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灾害准备: 您的设备是否是准备好最坏?

Diana Bradley, Staff Writer | August 13, 2012
From the August 2012 issue of HealthCare Business News magazine

“If another hospital in NYC goes down, we are all going to be impacted by it,” she says.

Meanwhile, certain health care facilities have alternative planning strategies. To prepare for emergencies like Katrina, Yarbrough and his team take a literal “two column approach” to planning. To start, a line is drawn down the center of a piece of paper to create two columns. The left-hand column holds a list of all the resources necessary for the hospital to operate day-to-day. The right-hand column contains the list of external bodies needed to furnish those resources. When the list is completed, Yarbrough tears the paper in half and throws the right side away. “You need to figure out what you need to do internally before disaster occurs to continue to supply the left column if the right side is gone,” he says.

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Defining “disasters” and solutions
ACMC views a disaster as anything that disrupts the ability to provide care and treatment.

“In health care, most facilities use four categories to identify
Stretchers await patients
in the lobby at NYU Langone Medical Center
in preparation for Hurricane Irene

the types of events, as well as assess the hospitals preparedness for response, including: naturally occurring, hazardous materials, technological, and human-related,” explains Williams.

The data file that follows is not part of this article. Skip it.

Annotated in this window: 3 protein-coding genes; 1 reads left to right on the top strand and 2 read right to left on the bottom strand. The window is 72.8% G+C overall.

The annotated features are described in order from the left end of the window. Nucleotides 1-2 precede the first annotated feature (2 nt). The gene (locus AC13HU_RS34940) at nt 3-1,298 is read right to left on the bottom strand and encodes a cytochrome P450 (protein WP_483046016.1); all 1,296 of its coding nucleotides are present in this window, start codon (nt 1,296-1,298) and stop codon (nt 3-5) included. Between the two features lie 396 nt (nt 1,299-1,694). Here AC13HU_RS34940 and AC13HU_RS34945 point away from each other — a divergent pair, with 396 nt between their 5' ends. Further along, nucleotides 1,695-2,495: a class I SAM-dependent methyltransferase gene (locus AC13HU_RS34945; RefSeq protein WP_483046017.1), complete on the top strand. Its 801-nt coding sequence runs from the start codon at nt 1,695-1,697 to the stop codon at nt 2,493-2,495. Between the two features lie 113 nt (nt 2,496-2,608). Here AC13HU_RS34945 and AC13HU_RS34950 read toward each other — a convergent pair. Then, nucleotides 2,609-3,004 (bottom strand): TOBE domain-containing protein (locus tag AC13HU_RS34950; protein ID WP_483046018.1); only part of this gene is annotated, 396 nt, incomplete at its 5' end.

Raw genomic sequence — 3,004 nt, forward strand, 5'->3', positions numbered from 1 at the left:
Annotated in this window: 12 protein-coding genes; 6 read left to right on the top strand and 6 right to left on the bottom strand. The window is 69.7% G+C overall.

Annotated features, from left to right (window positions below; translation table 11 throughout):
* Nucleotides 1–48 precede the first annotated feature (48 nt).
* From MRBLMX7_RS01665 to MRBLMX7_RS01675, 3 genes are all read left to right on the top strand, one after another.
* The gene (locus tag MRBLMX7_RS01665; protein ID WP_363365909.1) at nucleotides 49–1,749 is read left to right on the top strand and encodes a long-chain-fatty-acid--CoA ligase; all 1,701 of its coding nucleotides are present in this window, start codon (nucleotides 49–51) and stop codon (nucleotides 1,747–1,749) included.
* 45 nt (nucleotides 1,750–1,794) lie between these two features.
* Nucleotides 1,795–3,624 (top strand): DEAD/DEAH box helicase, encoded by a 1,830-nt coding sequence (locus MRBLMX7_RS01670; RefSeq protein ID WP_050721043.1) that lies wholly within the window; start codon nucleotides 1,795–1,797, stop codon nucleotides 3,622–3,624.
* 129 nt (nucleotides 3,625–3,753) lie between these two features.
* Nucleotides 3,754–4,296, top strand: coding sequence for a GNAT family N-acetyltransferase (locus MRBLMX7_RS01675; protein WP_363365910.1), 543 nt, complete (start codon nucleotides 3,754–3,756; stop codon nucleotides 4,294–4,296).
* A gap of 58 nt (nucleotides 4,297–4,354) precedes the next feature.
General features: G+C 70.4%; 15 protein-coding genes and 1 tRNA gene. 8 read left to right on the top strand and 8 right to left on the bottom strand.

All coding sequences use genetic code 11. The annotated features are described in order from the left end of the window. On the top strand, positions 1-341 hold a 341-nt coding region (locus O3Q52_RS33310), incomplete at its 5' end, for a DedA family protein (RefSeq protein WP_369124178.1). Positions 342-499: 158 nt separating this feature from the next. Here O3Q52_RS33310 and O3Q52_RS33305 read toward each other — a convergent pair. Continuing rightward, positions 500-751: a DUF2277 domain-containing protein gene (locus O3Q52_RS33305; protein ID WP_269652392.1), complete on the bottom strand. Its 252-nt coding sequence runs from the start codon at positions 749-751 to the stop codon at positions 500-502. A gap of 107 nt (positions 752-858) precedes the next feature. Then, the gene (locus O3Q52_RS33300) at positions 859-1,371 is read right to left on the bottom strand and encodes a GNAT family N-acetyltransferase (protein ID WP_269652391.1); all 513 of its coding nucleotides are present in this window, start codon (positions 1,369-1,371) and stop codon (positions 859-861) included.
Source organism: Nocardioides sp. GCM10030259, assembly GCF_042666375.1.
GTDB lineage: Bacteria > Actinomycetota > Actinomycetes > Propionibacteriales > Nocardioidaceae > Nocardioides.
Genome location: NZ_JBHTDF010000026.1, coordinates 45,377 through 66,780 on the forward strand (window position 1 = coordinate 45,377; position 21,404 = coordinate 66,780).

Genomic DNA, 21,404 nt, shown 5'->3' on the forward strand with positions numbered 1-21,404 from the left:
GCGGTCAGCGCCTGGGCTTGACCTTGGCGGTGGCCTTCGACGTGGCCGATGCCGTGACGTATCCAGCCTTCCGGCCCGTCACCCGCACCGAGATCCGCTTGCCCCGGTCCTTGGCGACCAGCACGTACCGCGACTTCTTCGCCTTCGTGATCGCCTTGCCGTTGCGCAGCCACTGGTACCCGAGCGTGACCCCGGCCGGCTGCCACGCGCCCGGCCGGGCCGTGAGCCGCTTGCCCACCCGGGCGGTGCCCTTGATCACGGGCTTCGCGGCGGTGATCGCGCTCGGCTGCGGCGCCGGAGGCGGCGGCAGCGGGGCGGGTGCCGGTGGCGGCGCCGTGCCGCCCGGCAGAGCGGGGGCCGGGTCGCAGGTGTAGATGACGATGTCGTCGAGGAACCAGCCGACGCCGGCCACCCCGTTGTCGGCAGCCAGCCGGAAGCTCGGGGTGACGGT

Hospitals need to be prepared for everything and anything, no matter how small the problem may seem – even as tiny as a squirrel.

“One of our main reasons for power interruptions is when a squirrel chews through one of our communication lines and fries it,” says Yarbrough.

Emergency management differs region to region. For example, flooding and coastal storms are a potential threat to NYU Langone, located 100 yards from the east river, according to Stevens. And in places like Alabama, tornadoes run rampant.

“When I was doing emergency management work in Birmingham, there were tornadoes,” says Yarbrough. “Whether you are protecting equipment, employees or patients during a tornado, you are building bunkers that can withstand high levels of wind.”

A natural disaster like a hurricane, meanwhile, is more of a double-edged sword, combining high winds and rising water.

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